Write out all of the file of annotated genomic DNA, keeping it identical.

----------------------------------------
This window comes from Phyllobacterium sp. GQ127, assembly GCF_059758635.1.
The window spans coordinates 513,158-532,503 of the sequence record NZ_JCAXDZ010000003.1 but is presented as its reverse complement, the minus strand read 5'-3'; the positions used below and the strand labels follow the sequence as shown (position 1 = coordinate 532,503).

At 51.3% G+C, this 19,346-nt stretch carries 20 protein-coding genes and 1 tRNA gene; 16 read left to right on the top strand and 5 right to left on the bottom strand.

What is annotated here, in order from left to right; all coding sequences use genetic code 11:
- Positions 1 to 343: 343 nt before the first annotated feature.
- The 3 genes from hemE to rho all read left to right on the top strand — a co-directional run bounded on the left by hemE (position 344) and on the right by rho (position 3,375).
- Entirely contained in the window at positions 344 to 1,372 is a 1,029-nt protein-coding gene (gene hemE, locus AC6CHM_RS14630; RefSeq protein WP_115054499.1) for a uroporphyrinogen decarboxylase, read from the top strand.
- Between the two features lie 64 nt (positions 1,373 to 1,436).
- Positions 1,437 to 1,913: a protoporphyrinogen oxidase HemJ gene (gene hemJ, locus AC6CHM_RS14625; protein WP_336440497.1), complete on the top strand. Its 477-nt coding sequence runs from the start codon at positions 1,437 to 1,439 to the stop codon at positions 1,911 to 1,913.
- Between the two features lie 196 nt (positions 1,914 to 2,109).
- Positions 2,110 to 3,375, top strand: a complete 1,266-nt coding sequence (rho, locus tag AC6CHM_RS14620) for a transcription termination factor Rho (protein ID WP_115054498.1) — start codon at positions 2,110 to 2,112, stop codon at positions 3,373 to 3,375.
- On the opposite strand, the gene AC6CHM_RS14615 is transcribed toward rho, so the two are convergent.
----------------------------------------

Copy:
This window comes from Phyllobacterium sp. GQ127, assembly GCF_059758635.1.
The window spans coordinates 513,158-532,503 of the sequence record NZ_JCAXDZ010000003.1 but is presented as its reverse complement, the minus strand read 5'-3'; the positions used below and the strand labels follow the sequence as shown (position 1 = coordinate 532,503).

At 51.3% G+C, this 19,346-nt stretch carries 20 protein-coding genes and 1 tRNA gene; 16 read left to right on the top strand and 5 right to left on the bottom strand.

What is annotated here, in order from left to right; all coding sequences use genetic code 11:
- Positions 1 to 343: 343 nt before the first annotated feature.
- The 3 genes from hemE to rho all read left to right on the top strand — a co-directional run bounded on the left by hemE (position 344) and on the right by rho (position 3,375).
- Entirely contained in the window at positions 344 to 1,372 is a 1,029-nt protein-coding gene (gene hemE, locus AC6CHM_RS14630; RefSeq protein WP_115054499.1) for a uroporphyrinogen decarboxylase, read from the top strand.
- Between the two features lie 64 nt (positions 1,373 to 1,436).
- Positions 1,437 to 1,913: a protoporphyrinogen oxidase HemJ gene (gene hemJ, locus AC6CHM_RS14625; protein WP_336440497.1), complete on the top strand. Its 477-nt coding sequence runs from the start codon at positions 1,437 to 1,439 to the stop codon at positions 1,911 to 1,913.
- Between the two features lie 196 nt (positions 1,914 to 2,109).
- Positions 2,110 to 3,375, top strand: a complete 1,266-nt coding sequence (rho, locus tag AC6CHM_RS14620) for a transcription termination factor Rho (protein ID WP_115054498.1) — start codon at positions 2,110 to 2,112, stop codon at positions 3,373 to 3,375.
- On the opposite strand, the gene AC6CHM_RS14615 is transcribed toward rho, so the two are convergent.